Malevich called his abstract compositions Suprematism, which in its first stage meant the dominance of colour energy and its transformations in painting. For him, the life of colour as such was indissolubly linked to the universe: object-less colour generated the sensation of its object-less, image-less being.
According to Malevich, the ‘white abyss’ of the background, whose whiteness was conditioned by the extreme incandescence of energetic tension in the universe, was the manifestation of space on Suprematist canvases. In late 1917 the painted elements became increasingly dynamic. Their sharp edges cut into the whiteness, and as the concentration of colour decreases, the boundary between figure and background disappears.
Malevich called this process ‘dissolution’, a term with cosmic connotations: ‘The cosmos is dissolution. The Earth is a small splitting,’ as AA Leporskaia quoted her teacher in her diary. Through the dissolution of colour by the white abyss in Suprematism, the phenomenon of non-material time, linked to non-figurative space, appeared more often. In a 1918 poem, Malevich developed this idea:
Each shape has a real type of time and the coloration of colours is the power of the time’s oscillation, time’s movement creates shape while simultaneously colouring it and consequently the speed of time can be defined by colour.
Like Black Square before it, Suprematist Composition: White on White 1918 was created over an existing painting. The white square on the white background was a symbol signifying the move of an author transformed by transcendence into the “white world order”.
In Malevich’s everyday life, his proclamation of the inevitable break from earth and speculative mastery of space turned into a passionate immersion in astronomy. During his Vitebsk years (1919-22), he was never parted from his pocket telescope, constantly observing and studying the starry sky, the map of which he knew thoroughly. This engendered one of his most astounding texts, Suprematism: 34 Drawings, published on 15 December 1920 with its prophetic lines in the introduction about humanity’s cosmic future. It was here that he gave the ordinary word ‘sputnik’ - Russian for companion or fellow traveller - the meaning that made it famous. As we know, ‘sputnik’ has existed in all the world’s languages without translation ever since the call signs of an artificial, man-made celestial body went out on 4 October 1957.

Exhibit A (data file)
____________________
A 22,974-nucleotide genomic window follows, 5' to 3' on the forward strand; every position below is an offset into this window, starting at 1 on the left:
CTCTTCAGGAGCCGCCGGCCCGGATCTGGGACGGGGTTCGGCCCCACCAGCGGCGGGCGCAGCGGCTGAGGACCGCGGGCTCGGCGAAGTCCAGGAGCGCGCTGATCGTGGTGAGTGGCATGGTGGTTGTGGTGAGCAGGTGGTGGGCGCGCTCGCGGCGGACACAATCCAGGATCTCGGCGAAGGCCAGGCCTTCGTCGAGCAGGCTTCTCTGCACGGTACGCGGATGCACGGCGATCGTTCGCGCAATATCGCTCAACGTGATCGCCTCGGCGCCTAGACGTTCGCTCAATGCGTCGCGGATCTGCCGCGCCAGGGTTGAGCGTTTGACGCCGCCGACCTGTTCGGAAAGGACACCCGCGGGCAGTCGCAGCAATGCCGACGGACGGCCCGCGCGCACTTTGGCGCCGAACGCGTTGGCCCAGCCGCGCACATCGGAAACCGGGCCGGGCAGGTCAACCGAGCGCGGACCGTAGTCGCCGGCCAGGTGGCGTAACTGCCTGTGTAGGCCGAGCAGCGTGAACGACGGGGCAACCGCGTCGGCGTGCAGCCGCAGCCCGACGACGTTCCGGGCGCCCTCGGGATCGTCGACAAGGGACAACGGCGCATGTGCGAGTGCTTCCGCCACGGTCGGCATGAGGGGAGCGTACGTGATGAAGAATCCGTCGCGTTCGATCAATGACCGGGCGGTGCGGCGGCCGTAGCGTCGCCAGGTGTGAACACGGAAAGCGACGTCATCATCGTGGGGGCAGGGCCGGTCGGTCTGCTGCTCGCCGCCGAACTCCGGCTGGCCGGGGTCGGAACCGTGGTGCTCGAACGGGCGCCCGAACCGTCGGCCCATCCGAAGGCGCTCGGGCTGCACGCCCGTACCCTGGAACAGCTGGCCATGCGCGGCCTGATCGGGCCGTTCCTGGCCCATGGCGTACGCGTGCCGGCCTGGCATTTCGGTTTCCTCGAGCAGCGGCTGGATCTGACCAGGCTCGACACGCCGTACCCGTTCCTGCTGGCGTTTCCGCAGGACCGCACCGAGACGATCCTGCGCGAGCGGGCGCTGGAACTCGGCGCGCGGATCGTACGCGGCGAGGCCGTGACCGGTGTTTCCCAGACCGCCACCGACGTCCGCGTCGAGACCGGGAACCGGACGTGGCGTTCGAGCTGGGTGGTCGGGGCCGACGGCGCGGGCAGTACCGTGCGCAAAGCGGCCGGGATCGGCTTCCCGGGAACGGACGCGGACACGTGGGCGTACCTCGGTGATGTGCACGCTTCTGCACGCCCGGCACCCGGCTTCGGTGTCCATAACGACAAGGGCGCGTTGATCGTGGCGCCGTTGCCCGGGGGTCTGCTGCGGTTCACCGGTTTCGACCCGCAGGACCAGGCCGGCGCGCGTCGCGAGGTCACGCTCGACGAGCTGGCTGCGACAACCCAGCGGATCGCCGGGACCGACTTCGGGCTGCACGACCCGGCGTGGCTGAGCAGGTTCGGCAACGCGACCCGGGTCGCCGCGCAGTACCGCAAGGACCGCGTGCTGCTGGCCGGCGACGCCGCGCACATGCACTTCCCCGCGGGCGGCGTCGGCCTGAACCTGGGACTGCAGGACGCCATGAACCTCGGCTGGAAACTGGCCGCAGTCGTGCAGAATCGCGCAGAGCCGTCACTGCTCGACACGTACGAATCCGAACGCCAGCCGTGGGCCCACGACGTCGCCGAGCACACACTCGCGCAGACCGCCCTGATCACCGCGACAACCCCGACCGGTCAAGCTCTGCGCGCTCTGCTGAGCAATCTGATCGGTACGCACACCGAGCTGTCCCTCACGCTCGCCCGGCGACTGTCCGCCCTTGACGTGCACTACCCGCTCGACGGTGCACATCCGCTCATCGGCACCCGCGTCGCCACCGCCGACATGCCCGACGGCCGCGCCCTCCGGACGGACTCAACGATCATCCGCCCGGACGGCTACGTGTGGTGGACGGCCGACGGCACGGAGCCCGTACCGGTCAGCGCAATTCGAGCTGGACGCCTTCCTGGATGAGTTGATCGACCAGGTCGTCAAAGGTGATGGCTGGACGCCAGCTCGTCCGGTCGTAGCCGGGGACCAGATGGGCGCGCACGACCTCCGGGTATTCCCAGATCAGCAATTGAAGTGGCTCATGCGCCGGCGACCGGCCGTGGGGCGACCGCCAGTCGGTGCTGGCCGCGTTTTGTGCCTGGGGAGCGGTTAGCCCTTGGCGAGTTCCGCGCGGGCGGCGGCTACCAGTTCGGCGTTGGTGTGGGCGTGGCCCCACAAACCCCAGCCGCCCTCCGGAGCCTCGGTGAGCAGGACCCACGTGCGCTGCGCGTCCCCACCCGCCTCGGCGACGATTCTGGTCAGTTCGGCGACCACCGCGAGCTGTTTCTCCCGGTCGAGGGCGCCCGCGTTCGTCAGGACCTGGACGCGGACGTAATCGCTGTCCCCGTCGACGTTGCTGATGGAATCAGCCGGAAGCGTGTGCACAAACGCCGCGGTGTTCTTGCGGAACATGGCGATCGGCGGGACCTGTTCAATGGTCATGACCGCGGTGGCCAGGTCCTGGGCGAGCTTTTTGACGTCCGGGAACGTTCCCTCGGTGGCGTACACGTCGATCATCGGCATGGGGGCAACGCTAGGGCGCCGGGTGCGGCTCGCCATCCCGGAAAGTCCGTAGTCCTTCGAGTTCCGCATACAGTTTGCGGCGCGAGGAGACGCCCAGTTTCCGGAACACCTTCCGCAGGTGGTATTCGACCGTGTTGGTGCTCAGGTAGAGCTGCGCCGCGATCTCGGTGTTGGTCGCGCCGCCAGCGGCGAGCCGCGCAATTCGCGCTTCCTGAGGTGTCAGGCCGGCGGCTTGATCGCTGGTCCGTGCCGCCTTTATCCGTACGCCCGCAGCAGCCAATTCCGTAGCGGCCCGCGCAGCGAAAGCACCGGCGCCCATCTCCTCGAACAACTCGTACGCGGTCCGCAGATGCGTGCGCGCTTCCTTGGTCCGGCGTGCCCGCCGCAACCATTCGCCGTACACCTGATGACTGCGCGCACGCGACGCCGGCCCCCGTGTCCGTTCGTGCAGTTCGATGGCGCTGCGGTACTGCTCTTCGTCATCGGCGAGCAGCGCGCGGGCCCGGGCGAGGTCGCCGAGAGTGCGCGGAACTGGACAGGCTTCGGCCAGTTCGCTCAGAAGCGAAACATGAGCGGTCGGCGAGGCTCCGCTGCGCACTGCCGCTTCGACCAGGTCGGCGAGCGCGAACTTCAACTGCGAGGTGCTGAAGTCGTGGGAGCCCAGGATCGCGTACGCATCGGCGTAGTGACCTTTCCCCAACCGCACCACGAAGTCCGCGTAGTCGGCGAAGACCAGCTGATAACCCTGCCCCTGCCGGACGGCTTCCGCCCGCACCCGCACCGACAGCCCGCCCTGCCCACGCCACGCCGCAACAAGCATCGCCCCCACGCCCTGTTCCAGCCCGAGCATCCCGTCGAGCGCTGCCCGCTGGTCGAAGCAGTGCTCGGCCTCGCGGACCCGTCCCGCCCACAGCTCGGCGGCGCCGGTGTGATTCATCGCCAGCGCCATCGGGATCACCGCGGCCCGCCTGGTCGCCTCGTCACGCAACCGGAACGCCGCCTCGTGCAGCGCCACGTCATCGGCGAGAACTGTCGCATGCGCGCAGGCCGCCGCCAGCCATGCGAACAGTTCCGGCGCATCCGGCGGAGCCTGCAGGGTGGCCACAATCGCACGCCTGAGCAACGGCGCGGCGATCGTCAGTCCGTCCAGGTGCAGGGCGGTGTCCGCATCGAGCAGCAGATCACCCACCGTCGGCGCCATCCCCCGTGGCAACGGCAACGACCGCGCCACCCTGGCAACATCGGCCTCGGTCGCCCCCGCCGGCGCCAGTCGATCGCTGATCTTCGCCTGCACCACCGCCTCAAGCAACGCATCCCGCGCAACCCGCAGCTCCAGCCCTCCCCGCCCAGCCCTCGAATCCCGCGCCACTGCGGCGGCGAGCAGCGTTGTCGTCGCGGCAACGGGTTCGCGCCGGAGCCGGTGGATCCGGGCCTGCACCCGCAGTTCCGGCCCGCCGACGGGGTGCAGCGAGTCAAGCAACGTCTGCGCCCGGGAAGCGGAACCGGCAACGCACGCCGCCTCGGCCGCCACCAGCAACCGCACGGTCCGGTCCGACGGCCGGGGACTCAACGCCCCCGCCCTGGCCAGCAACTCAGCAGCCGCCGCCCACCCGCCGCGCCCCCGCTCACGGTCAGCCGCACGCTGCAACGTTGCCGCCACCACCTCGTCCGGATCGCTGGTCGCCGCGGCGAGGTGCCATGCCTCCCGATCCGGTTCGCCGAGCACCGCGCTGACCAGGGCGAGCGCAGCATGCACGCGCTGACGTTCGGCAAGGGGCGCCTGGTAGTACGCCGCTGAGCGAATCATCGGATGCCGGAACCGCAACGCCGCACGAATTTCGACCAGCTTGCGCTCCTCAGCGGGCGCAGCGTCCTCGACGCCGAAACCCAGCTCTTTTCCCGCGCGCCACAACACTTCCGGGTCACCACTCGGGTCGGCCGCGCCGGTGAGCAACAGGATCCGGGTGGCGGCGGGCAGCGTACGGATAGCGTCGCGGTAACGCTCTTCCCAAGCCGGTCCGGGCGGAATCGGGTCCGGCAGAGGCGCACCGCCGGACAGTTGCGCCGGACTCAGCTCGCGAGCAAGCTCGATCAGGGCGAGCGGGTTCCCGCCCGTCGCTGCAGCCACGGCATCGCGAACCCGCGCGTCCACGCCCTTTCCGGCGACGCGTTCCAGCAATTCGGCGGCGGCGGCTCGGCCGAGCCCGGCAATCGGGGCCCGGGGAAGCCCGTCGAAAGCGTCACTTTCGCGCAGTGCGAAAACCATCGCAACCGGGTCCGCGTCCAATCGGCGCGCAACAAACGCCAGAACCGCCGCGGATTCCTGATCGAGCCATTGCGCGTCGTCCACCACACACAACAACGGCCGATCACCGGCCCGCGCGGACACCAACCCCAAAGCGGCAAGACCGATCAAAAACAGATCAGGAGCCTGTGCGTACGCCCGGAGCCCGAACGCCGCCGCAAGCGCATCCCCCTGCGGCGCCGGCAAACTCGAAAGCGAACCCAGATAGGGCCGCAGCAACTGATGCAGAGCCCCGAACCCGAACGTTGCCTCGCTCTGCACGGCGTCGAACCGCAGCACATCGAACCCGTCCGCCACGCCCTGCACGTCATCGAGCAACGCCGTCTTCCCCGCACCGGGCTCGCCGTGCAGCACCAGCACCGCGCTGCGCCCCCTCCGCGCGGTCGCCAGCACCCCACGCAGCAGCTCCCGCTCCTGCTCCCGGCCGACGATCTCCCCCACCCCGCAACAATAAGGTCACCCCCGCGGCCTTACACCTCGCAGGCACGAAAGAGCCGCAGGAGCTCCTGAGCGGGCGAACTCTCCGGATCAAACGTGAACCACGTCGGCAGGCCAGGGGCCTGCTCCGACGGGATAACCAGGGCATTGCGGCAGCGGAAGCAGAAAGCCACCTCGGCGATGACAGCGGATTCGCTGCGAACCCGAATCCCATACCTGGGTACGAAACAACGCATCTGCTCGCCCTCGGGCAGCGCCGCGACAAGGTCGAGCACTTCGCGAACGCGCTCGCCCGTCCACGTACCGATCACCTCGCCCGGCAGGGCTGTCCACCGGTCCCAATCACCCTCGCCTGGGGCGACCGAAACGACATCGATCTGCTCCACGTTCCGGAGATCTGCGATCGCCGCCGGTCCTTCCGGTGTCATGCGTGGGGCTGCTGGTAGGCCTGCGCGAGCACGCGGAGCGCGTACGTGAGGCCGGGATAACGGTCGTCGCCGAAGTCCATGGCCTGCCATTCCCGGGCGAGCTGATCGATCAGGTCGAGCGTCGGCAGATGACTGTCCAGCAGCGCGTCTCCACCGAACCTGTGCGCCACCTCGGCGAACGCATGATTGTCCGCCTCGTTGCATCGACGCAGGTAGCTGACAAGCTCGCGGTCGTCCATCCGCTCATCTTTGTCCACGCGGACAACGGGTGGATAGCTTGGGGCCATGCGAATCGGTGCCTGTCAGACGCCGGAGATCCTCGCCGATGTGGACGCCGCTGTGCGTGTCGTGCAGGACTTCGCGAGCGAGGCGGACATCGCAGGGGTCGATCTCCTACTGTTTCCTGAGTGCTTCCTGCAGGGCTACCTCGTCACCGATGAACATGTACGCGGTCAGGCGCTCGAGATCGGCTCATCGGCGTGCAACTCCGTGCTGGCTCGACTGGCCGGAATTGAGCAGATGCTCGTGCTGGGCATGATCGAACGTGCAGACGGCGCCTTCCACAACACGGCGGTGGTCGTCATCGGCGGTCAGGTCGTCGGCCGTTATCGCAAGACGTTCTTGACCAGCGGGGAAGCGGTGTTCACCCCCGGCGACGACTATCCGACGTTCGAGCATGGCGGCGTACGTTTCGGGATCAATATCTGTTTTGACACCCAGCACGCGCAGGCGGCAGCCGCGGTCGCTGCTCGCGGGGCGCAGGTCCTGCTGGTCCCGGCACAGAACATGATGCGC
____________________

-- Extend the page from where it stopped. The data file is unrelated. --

In his text, Malevich lays out visionary ideas of amazing heuristic power, while touching on a sphere seemingly removed from art - technology:
The Suprematist machine, if it can be put that way, will be single-purposed and have no attachments. A bar alloyed with all the elements, like the earthly sphere, will bear the life of perfections, so that each constructed Suprematist body will be included in nature’s natural organisation and will form a new sputnik; it is merely a matter of finding the relationship between the two bodies racing in space. A new sputnik can be built between Earth and Moon, a Suprematist sputnik equipped with all the elements that moves in an orbit, forming its own new path.
In these last words one cannot help but recognise the space stations so familiar to us today, which truly are ‘new sputniks equipped with all the elements’.
Malevich goes on to propose a scheme for overcoming gravitation between celestial bodies and ensuring progressive advancement into the cosmos: ‘After studying the Suprematist shape in motion, we have decided that movement in a straight line towards any planet can only be accomplished by the annular movement of intermediate Suprematist sputniks forming a direct line of rings from sputnik to sputnik.’ Then come lines that make us think that the artist had peered into the distant future: ‘In my research I discovered that Suprematism holds the idea of a new machine, i.e. a new, wheel-, steam- and gasoline-less engine of the organism.’